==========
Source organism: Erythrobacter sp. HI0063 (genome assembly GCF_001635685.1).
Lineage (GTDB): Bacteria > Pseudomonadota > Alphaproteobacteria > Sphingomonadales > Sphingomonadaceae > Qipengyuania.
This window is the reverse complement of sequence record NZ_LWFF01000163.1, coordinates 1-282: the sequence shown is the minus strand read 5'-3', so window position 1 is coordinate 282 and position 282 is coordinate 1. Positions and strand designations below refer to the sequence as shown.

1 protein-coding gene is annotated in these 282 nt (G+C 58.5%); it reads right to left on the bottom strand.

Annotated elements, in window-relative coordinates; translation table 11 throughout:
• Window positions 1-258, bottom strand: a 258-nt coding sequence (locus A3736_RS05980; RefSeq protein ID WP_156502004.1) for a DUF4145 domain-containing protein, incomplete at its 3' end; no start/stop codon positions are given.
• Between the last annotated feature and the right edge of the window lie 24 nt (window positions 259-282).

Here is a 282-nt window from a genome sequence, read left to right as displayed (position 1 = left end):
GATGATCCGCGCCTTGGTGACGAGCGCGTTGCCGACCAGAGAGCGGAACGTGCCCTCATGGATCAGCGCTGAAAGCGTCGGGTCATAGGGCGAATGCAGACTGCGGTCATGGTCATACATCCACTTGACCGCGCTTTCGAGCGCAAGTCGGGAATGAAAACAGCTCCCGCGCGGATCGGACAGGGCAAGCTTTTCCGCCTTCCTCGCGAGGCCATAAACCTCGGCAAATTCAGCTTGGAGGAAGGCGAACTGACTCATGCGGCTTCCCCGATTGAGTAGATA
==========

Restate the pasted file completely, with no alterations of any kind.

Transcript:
Source organism: Erythrobacter sp. HI0063 (genome assembly GCF_001635685.1).
Lineage (GTDB): Bacteria > Pseudomonadota > Alphaproteobacteria > Sphingomonadales > Sphingomonadaceae > Qipengyuania.
This window is the reverse complement of sequence record NZ_LWFF01000163.1, coordinates 1-282: the sequence shown is the minus strand read 5'-3', so window position 1 is coordinate 282 and position 282 is coordinate 1. Positions and strand designations below refer to the sequence as shown.

1 protein-coding gene is annotated in these 282 nt (G+C 58.5%); it reads right to left on the bottom strand.

Annotated elements, in window-relative coordinates; translation table 11 throughout:
• Window positions 1-258, bottom strand: a 258-nt coding sequence (locus A3736_RS05980; RefSeq protein ID WP_156502004.1) for a DUF4145 domain-containing protein, incomplete at its 3' end; no start/stop codon positions are given.
• Between the last annotated feature and the right edge of the window lie 24 nt (window positions 259-282).

Here is a 282-nt window from a genome sequence, read left to right as displayed (position 1 = left end):
GATGATCCGCGCCTTGGTGACGAGCGCGTTGCCGACCAGAGAGCGGAACGTGCCCTCATGGATCAGCGCTGAAAGCGTCGGGTCATAGGGCGAATGCAGACTGCGGTCATGGTCATACATCCACTTGACCGCGCTTTCGAGCGCAAGTCGGGAATGAAAACAGCTCCCGCGCGGATCGGACAGGGCAAGCTTTTCCGCCTTCCTCGCGAGGCCATAAACCTCGGCAAATTCAGCTTGGAGGAAGGCGAACTGACTCATGCGGCTTCCCCGATTGAGTAGATA